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Reviewed by:
  • The Women Who Reconstructed American Jewish Education, 1910–1965
  • Carole S. Kessner (bio)
The Women Who Reconstructed American Jewish Education, 1910–1965. Edited by Carol K. Ingall. Waltham: Brandeis University Press, 2010. xiv + 243 pp.

Carol K. Ingall has edited a collection of eleven essays about an overlooked but nonetheless worthy group of women who contributed significantly to the modernization of Jewish education. Ingall argues that almost all of these women who “reconstructed American Jewish education” were disciples of two men: Mordecai Kaplan and Samson Benderly (1). These gifted educators were close friends who brought very different but complementary talents to the development of Jewish education in America. In 1908, Judah Magnes, leader of the New York Kehillah, embarked on a mission to Americanize Jewish education. In 1909, he called for a study of the current deplorable educational conditions and named Kaplan, the newly appointed head of the Teachers Institute of the Jewish Theological Seminary, to undertake the assignment. A year later, Magnes chose Benderly to head up the Bureau of Jewish Education to address the problems detailed in Kaplan’s report, which revealed that many Jewish children were not receiving any religious education, and the ones enrolled in Jewish schools were not receiving adequate instruction. The Bureau was formed to train better teachers and staff in Jewish schools, to reach out to parents, to inform them of the lamentable state of Jewish education, to get them involved, and to help Americanize them. In a summation of the shared philosophy of the Magnes- Kaplan- Benderly triad, Ingall writes, “they believed that American values and Jewish values were harmonious” (9). Kaplan was the visionary in this endeavor; Benderly was the implementer. The eleven women foregrounded in Ingall’s anthology became the practical applicators. Over the course of the twentieth century, these heretofore “unheralded women planted the seeds of social reform and progressivism in the soil and soul of American Jewish education” (1).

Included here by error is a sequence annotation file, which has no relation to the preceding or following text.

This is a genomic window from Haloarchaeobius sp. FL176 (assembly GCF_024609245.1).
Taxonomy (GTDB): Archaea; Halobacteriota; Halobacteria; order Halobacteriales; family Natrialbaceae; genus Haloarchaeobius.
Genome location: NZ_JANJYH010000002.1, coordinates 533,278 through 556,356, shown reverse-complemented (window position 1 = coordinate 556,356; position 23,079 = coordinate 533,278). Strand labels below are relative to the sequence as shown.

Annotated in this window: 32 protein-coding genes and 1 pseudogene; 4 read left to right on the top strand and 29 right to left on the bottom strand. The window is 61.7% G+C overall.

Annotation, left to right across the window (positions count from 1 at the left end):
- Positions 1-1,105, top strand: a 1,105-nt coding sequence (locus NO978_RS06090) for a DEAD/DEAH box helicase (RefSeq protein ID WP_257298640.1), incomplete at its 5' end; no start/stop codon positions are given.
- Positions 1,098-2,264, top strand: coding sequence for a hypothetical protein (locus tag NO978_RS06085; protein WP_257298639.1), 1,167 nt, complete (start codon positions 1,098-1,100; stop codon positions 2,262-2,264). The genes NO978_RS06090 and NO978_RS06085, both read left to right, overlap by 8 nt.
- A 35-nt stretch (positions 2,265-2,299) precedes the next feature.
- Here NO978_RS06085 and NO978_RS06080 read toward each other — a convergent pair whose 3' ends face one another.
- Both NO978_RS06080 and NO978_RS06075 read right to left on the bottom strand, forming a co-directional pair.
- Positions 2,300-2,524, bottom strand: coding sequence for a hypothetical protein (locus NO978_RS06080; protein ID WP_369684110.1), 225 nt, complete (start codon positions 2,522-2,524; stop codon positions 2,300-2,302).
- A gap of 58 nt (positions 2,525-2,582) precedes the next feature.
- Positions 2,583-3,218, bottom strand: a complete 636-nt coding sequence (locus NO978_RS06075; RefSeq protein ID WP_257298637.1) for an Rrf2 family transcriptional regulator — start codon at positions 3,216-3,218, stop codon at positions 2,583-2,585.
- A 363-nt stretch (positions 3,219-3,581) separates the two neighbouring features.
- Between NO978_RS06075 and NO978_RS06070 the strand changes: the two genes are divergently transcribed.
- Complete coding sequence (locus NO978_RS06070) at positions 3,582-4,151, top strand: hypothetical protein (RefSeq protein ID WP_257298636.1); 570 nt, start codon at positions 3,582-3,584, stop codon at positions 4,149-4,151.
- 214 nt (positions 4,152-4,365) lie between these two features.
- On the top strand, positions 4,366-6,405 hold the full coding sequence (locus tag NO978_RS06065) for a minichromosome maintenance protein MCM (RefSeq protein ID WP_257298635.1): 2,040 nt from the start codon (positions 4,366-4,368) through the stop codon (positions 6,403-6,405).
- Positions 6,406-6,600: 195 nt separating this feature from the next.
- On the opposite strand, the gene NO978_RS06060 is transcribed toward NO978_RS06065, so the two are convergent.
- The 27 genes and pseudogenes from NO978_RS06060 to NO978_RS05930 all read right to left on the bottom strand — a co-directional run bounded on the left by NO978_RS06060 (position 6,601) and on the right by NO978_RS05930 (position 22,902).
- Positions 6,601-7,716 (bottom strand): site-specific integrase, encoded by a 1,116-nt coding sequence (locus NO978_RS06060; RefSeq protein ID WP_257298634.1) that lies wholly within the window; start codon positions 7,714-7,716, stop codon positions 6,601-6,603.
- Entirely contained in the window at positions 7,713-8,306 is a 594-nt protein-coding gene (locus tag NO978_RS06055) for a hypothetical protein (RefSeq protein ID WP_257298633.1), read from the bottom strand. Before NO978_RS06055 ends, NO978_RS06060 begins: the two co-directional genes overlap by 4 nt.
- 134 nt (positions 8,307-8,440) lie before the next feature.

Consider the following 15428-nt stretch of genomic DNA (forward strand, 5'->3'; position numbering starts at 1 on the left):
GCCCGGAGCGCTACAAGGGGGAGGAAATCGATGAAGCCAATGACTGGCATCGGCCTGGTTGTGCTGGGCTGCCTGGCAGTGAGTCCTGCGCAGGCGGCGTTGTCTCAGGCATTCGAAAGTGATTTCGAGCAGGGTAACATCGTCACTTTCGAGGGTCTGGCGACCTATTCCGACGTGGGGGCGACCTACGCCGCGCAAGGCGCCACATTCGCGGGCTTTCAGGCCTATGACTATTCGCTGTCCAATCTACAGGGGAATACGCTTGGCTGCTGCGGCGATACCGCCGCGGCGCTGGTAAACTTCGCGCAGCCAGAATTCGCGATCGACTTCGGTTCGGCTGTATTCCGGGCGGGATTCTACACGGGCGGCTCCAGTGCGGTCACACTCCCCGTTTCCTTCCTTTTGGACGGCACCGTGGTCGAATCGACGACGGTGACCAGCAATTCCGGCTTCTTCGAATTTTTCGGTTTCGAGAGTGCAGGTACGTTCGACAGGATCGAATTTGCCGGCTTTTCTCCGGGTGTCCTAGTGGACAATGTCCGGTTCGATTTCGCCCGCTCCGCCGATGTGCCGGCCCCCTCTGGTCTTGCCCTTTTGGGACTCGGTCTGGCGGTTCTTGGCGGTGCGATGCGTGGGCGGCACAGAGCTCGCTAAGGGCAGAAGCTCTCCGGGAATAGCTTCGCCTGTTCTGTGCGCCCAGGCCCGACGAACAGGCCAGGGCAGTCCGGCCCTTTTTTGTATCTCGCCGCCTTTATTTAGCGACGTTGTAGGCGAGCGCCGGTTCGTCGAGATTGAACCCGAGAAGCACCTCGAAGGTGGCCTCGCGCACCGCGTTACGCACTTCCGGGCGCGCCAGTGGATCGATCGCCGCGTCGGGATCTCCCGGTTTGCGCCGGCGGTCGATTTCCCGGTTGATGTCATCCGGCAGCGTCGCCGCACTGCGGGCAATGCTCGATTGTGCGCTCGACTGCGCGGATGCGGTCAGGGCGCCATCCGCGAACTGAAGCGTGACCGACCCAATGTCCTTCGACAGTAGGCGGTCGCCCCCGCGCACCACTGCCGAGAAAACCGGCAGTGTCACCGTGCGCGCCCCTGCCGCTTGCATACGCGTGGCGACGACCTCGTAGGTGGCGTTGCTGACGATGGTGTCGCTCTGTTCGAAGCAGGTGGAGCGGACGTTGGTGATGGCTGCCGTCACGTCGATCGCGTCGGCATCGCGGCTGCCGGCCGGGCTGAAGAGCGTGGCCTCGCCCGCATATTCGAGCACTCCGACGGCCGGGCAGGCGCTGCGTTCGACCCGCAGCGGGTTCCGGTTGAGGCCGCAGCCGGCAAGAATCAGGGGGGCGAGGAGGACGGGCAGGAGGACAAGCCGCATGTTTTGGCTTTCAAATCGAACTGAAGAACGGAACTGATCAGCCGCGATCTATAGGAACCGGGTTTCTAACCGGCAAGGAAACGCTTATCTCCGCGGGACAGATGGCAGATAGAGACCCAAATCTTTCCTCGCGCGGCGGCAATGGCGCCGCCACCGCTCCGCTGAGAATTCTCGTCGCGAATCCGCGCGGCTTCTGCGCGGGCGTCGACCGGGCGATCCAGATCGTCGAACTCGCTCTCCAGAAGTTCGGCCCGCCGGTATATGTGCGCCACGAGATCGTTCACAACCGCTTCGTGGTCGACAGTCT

The eleven chapters in the book are uneven and often repetitive, and not all of the attempts to elevate the subjects are successful. Some of the chapters suffer from too much chattiness or too little critique. Most convincing are the chapters by Miriam Heller Stern, Shuly Rubin Schwartz, Jonathan Krasner and Carol Ingall.

Most of the portraits, or “life histories” (a theoretical term Ingall prefers), make a case for Kaplan’s and Benderly’s powerful influence on these women. In fact, Ingall goes so far as to say that the Teachers Institute, where most of the subjects were educated, was “a laboratory for Reconstructionism” (15). Kaplan held that Judaism was more than [End Page 93] just a religion, that it was the evolving religious civilization of the Jewish people, including the arts, Jewish languages, and an attachment to Eretz Yisrael. Under Benderly’s energetic direction, students were exposed to a variety of unusual courses in the use of art, music, dance, theater, and literature in Jewish schools as well as in Jewish summer camps. Inspired by Kaplan and Benderly, such influential women as Jessie Sampter, Rebecca Aaronson Brickner, Mamie Gamoran, Sadie Rose Weilerstein, Temima Gezari, Tzipora Jochsberger, and Sylvia Ettenberg, among others, did a great deal to enliven and put into practice the field of creative pedagogy.

Most of these professionalized female educators appear to have been strangely silent about the place of women in Jewish life. Although Kaplan had not written more than a few scattered sentences on the subject until 1948, his system was coherent and clear. The subject of women is simply an illustration of his larger scheme: if one studies the general principles of Reconstructionism, one logically can deduce Kaplan’s position respecting women and vice versa. Kaplan’s 1948 book The Future of the American Jew contains his full analysis in the chapter “The Status of Women in Jewish Law.” The first paragraph virtually sums up his argument.

Few aspects of Jewish thought and life illustrate so strikingly the need of reconstructing Jewish law as the traditional status of the Jewish woman . . . If the Jewish woman is to contribute her share to the regeneration of Jewish life, and if in turn Jewish life is to bring out the powers for good that...


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